RICHMOND, Va. (WTVR)- Public housing was established to provide decent and safe rental housing for eligible low-income families and persons, but CBS6 has learned there are some people living in Richmond’s public housing making more than federal income limits.
There are currently 2,747 people on the waiting list for housing through the Richmond Redevelopment Housing Authority.
When people apply for public housing they have to meet certain income limits.
Those limits are based on the median household income in the region.
For example, a family of four in Richmond would need to have an income of $58,300 or less to qualify.
But, overtime, that family may start making more money as their life circumstances improve.
The vast majority of people already in housing run by RRHA have an annual income of less than $20,000 a year, but, CBS6 found examples of some residents making far more.
We found 16 examples of families and individuals in Richmond making more than the eligibility income limit.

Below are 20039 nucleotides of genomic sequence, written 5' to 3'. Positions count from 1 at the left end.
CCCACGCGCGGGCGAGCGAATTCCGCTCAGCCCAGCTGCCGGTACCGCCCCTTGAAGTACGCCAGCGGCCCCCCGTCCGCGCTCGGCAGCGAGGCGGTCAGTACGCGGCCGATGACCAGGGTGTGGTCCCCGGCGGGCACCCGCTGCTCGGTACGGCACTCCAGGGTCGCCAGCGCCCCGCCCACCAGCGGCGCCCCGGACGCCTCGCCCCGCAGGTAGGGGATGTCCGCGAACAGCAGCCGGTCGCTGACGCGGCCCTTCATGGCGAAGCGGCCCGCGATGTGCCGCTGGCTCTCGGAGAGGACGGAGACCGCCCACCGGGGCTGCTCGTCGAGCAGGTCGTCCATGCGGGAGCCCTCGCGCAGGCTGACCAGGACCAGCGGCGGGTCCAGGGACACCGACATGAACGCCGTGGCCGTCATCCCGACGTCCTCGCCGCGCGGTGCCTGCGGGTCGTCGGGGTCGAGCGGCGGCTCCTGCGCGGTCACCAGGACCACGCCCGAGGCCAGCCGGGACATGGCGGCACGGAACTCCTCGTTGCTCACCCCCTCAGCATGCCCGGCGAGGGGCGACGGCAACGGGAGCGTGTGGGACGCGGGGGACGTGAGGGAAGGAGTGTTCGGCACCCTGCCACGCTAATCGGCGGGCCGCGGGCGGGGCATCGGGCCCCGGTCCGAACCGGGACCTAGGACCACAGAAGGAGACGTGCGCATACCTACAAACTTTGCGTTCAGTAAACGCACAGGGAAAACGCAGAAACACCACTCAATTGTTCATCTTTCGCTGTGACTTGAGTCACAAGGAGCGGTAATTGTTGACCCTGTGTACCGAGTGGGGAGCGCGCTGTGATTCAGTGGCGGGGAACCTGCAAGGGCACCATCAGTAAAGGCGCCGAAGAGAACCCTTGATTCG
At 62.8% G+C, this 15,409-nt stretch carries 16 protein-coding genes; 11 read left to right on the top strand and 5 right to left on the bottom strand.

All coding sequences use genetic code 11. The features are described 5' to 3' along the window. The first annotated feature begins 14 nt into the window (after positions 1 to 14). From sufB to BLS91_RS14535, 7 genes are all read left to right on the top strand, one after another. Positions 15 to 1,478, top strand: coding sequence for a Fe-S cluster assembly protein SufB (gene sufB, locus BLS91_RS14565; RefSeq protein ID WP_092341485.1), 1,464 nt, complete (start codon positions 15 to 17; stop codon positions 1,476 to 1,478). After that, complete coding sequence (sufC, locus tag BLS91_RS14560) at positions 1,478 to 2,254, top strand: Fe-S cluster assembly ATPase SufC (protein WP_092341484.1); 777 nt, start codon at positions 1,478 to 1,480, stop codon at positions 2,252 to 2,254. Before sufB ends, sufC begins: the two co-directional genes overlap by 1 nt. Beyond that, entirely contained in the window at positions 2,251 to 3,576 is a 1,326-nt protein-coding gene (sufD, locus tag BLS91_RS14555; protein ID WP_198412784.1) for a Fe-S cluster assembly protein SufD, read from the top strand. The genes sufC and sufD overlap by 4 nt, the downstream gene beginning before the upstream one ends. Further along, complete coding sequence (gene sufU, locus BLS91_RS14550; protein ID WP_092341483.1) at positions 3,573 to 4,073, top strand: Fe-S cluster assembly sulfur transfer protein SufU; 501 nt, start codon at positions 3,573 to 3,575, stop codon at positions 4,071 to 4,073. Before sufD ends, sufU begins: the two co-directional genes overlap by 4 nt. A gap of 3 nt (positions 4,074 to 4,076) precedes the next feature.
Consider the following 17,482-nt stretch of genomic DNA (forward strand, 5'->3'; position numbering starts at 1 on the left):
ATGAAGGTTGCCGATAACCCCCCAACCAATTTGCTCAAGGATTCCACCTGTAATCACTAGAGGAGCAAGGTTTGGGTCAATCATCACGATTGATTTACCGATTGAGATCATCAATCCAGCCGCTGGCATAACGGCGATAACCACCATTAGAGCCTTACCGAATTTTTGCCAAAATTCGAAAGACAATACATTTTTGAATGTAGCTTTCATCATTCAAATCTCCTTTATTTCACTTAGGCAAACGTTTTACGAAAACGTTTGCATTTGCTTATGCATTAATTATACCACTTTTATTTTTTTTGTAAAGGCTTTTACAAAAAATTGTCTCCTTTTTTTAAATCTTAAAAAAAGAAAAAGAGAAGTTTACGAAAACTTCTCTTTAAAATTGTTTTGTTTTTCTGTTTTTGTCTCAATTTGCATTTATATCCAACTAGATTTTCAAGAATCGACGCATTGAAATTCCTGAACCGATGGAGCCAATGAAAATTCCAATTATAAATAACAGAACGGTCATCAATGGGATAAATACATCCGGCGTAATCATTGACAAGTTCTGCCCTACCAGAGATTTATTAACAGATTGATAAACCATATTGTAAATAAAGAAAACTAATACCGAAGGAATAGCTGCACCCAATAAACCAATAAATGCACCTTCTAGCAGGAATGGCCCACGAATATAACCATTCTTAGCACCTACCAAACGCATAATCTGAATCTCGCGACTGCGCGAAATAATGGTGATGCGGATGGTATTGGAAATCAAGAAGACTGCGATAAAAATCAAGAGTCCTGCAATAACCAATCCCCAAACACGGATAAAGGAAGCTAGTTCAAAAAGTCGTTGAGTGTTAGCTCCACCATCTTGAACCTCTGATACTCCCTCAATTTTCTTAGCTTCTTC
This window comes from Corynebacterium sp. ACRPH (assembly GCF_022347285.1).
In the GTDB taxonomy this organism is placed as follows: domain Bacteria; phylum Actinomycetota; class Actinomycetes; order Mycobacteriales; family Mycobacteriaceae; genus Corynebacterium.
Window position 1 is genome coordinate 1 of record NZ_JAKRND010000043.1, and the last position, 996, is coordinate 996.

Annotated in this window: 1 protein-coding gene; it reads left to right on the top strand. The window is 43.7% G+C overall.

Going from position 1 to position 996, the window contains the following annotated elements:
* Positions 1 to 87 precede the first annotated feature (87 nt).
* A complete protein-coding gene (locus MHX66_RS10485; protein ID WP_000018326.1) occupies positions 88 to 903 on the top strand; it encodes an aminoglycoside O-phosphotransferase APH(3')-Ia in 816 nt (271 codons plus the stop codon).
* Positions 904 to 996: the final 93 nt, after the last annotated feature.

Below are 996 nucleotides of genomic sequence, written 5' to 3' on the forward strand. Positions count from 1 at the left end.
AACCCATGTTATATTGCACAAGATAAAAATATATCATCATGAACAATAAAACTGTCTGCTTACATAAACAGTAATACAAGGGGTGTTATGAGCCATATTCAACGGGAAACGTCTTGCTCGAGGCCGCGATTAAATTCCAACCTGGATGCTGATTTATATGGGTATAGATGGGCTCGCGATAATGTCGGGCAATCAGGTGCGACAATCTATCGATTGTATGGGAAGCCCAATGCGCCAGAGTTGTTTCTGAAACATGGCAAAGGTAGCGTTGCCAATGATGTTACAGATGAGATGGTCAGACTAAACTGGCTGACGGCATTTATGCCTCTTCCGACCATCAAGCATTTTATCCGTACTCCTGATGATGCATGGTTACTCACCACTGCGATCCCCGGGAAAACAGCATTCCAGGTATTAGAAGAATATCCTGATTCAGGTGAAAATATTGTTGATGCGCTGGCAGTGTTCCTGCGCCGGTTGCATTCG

According to income data provided to us by RRHA, there are two households with two people in them making more than $60,000 a year.
The income limit for a two person household in Richmond during the application process is $46,650.
CBS6 even found one family of five living in RRHA housing making more than $82,000.
The income limit for a five person household in Richmond during the application process is $77,000.
TeeTee Neal used to live in public housing, but said she left as soon as she started making more money.
“Some people use it as a place to get themselves together and move on,” Neal said.
Still, Neal said she is not surprised some people do not leave when their income grows.
“I don’t think that’s the way it’s supposed to work, but that’s how it goes,” Neal said.
CBS6 asked RRHA why people are living there who make more than the eligibility income limits.
Spokeswoman Osita Iroegbu sent us this statement:
“It is my understanding that U.S. Department of Housing and Urban Development rules prohibit housing authorities from denying housing to residents who previously met HUD’s income requirements.”
A spokesperson from HUD told CBS6 there is no requirement for housing authorities to evict residents once they surpass the income limit.
Instead, HUD lets individual housing authorities determine how to deal with that situation.
The HUD spokesperson said all public housing residents pay 30 percent of their income toward rent.
Therefore, the higher an income, the more a resident is paying to live there.
For that reason, he said taxpayers are not subsidizing nearly as much for higher income residents.